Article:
Canadian Dairy Commission
Symbol of the Government of Canada

Increase in support prices for skim milk powder and butter on February 1, 2012

OTTAWA, December 2, 2011 – The Canadian Dairy Commission (CDC) announced
today increases in the support prices for butter and skim milk powder that will be
effective February 1, 2012. The support price for butter will increase from $7.1922 to
$7.2810 per kg and the support price for skim milk powder will increase from $6.2721 to
$6.3673 per kg. Support prices are the prices at which the CDC buys and sells butter
and skim milk powder to balance seasonal demand changes on the domestic market.
They are also used as references by provincial marketing boards to price industrial milk
used to make products such as yogurt, cheese, butter and skim milk powder.

For dairy producers, this increase in the support prices should translate into a revenue
increase of 1.5% or $1.14 per hectolitre1 for industrial milk. Prices received by producers
for fluid milk and cream are determined by provincial authorities through a process
independent of this announcement. The overall increase to producers may vary
depending on the pricing decisions made by provincial authorities.

“Our data show that the cost of producing milk in Canada has increased by 2.2% over
the last 12 months” said Randy Williamson, Chairman of the CDC. “In particular, the cost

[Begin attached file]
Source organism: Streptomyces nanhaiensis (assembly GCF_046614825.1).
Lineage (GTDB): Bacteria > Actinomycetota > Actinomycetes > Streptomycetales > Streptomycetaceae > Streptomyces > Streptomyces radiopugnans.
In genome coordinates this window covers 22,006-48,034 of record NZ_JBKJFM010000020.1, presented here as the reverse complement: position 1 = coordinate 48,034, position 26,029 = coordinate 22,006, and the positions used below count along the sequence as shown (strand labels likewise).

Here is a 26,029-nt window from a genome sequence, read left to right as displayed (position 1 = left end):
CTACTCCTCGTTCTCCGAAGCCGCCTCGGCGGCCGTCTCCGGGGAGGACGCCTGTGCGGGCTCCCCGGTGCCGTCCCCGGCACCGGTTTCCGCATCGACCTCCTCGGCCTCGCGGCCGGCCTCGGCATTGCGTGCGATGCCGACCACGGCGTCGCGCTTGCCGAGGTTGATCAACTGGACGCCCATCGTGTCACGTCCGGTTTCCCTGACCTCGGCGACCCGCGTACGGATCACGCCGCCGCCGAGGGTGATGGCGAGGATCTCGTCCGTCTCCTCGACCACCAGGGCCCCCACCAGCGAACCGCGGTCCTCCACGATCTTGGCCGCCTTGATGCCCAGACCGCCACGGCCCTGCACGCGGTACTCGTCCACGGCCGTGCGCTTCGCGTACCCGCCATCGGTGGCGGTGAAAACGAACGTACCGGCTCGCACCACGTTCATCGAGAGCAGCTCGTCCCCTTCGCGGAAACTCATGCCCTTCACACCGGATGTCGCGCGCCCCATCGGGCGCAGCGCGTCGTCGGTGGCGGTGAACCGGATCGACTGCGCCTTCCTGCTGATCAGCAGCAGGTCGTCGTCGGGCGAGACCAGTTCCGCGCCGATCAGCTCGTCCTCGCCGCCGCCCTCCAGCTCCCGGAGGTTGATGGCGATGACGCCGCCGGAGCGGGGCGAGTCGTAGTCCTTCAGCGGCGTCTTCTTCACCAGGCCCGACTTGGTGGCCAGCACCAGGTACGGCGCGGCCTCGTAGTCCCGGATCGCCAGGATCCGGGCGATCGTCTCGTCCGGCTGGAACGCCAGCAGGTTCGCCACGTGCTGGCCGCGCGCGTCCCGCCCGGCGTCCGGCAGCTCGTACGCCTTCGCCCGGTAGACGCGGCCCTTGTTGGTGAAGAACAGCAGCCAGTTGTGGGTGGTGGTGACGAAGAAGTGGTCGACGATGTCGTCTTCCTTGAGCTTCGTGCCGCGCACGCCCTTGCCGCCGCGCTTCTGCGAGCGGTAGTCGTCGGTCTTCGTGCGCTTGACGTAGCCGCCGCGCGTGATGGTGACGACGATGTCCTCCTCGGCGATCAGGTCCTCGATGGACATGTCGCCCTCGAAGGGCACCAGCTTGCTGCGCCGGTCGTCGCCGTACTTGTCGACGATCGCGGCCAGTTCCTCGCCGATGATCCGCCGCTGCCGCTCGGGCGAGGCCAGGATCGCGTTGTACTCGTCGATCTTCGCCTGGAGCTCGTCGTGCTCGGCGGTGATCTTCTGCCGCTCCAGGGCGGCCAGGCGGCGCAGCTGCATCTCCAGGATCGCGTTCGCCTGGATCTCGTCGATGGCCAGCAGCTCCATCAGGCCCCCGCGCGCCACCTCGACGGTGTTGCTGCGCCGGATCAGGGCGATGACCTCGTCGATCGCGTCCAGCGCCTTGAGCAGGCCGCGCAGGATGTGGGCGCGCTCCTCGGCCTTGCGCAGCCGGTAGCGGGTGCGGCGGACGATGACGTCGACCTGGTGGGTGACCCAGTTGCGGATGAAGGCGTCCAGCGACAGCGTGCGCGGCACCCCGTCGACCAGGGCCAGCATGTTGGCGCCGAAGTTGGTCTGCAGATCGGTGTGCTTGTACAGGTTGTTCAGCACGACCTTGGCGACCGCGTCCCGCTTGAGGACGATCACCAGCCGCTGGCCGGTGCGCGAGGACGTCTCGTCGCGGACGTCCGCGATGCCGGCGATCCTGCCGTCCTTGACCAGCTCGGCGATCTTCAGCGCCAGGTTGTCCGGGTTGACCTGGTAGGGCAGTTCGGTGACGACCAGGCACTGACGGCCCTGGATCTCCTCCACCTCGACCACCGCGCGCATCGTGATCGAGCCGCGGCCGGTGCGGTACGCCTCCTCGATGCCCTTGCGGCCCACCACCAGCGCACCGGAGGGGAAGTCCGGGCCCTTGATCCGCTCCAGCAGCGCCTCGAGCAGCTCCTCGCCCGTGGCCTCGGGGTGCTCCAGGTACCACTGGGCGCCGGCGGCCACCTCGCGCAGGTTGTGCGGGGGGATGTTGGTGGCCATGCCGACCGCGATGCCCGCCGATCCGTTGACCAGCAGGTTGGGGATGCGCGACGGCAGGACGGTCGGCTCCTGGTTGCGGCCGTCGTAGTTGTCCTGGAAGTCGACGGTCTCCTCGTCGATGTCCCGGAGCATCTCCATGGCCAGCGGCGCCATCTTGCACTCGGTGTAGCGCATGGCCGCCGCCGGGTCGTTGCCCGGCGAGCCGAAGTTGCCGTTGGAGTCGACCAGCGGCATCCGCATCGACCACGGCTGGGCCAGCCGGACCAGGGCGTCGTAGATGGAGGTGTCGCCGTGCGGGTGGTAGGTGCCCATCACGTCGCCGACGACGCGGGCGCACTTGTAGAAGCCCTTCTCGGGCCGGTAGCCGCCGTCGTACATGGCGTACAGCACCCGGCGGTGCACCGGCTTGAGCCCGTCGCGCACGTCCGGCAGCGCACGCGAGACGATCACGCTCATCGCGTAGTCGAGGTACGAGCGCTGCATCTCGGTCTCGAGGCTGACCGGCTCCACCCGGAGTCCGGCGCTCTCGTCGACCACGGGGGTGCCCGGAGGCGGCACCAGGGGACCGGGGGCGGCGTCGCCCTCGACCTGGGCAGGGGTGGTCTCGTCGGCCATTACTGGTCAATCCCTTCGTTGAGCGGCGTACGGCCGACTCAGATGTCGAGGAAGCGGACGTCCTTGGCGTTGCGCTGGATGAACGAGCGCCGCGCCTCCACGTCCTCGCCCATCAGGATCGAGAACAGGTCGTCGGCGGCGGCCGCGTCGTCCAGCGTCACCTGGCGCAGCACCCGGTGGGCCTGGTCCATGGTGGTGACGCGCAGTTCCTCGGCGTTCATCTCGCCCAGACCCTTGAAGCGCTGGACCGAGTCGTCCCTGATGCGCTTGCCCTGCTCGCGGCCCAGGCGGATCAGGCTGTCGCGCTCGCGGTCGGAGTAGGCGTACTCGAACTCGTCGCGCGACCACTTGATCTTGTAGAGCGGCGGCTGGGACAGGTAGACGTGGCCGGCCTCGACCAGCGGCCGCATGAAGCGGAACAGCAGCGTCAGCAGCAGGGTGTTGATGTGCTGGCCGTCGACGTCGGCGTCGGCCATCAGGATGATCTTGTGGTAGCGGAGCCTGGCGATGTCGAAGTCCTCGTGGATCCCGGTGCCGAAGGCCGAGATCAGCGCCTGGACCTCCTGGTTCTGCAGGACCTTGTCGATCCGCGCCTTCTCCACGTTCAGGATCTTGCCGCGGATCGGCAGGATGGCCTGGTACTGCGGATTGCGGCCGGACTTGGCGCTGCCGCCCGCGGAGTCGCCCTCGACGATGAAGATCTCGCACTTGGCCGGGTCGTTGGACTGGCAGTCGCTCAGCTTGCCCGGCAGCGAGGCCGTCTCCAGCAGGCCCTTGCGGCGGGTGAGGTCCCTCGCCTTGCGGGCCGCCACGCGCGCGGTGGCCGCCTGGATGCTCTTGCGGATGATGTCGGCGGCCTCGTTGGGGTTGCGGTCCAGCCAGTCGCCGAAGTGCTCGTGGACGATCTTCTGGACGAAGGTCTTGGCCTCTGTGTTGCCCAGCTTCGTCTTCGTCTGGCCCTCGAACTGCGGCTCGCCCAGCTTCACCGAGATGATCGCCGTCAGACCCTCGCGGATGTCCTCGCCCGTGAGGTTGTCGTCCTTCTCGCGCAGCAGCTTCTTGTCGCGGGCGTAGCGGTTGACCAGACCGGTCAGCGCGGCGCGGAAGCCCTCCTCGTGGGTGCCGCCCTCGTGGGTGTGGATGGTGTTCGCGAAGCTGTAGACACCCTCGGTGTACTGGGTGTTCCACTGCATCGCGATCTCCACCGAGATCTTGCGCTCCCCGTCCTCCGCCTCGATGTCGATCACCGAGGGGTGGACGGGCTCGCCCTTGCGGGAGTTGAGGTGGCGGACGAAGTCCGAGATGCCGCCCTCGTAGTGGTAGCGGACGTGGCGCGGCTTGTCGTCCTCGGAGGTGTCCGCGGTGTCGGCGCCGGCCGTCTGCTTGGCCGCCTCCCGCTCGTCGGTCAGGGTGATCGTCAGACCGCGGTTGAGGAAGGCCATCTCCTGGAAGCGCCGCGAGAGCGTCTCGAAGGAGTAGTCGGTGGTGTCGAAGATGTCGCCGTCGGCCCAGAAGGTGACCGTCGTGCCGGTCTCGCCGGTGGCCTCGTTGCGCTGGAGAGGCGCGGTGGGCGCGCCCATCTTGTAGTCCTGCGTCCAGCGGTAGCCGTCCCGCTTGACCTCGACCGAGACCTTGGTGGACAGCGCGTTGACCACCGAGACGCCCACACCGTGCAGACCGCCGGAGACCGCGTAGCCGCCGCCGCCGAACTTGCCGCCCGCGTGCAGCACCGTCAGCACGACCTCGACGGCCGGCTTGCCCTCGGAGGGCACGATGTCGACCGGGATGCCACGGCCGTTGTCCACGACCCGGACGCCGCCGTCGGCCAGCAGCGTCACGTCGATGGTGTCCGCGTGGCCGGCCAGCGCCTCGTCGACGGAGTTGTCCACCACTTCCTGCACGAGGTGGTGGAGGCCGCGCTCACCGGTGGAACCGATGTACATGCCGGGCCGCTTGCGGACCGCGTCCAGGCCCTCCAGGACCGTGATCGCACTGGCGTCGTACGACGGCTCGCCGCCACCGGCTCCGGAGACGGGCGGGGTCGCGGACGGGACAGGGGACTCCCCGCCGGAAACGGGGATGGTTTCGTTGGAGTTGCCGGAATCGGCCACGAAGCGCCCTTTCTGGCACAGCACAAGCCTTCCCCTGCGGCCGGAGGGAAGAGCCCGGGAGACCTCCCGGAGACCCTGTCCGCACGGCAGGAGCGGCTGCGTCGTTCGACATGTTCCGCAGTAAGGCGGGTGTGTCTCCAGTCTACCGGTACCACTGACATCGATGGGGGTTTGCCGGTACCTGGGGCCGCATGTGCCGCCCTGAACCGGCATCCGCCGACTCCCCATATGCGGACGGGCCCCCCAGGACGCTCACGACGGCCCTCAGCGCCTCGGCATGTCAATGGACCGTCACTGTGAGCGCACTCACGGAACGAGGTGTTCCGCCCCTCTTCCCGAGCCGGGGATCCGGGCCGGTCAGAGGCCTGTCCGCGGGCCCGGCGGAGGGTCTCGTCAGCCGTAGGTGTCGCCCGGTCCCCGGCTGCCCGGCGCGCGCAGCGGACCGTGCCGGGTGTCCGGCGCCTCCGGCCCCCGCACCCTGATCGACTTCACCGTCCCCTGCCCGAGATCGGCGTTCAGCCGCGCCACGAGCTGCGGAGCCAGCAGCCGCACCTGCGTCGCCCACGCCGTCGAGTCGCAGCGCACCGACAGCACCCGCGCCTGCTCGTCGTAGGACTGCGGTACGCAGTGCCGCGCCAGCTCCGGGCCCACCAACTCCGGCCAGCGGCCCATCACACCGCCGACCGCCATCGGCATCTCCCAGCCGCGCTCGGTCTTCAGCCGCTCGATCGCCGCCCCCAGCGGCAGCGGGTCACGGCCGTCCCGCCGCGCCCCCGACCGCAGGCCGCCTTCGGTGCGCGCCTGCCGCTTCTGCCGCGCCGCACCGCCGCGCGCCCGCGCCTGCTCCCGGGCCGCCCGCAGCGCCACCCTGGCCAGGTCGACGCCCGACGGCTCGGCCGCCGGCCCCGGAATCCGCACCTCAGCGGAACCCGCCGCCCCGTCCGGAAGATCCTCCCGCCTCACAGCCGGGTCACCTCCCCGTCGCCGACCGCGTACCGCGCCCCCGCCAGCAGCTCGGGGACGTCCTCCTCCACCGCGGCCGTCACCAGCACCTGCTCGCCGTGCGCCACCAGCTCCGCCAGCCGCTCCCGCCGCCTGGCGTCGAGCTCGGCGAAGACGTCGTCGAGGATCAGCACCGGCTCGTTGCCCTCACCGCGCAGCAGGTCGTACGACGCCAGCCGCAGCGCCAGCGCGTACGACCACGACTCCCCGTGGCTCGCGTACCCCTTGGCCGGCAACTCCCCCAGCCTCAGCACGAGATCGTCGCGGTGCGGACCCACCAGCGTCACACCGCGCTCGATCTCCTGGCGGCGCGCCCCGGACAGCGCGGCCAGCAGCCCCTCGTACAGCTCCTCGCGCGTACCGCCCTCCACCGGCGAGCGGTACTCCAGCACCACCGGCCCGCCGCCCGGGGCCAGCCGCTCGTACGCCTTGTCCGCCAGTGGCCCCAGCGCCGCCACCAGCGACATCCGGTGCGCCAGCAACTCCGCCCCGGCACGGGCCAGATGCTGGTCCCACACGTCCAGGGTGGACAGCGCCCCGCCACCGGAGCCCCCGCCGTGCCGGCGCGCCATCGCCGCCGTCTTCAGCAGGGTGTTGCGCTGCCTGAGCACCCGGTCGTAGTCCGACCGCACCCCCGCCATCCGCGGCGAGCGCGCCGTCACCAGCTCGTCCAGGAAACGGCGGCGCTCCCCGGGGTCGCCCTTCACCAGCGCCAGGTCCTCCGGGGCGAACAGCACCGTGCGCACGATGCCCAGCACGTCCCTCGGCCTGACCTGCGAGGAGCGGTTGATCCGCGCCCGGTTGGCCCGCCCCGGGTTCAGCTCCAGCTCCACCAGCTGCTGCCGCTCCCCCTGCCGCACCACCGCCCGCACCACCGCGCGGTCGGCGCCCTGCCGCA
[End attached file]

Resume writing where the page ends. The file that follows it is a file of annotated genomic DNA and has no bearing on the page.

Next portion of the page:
of feed increased by almost 10% and the cost of fuel, by over 20%. This 1.5% increase
in support prices is about half of the current inflation rate for food” he adds.

The new support price of butter will also include a reduction of 2 cents per hectolitre in
the carrying charges collected by the CDC to pay for the storage of the normal butter
stocks.

The margin received by processors for the skim milk powder purchased by the Canadian
Dairy Commission will increase by 12 cents per hectolitre to take into account rising
processing costs.

The impact of this increase at the retail level will be influenced by many factors such as
manufacturing, transportation, distribution and packaging costs throughout the supply
chain.

The Canadian Dairy Commission, a federal Crown corporation created in 1966, is a key
facilitator within the Canadian dairy sector. It is mandated to provide efficient dairy
producers with the opportunity to get a fair return on their labour and investment, and to
ensure that Canadian consumers are provided with adequate supplies of quality dairy
products. The CDC helps design, implement, and administer policies and programs to
address dairy producer and processor needs.

1 One hectolitre is equal to 100 litres

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For more information, please contact:

Chantal Paul
Communications Services
Tel: (613) 792-2040
Email: chantal.paul@cdc-ccl.gc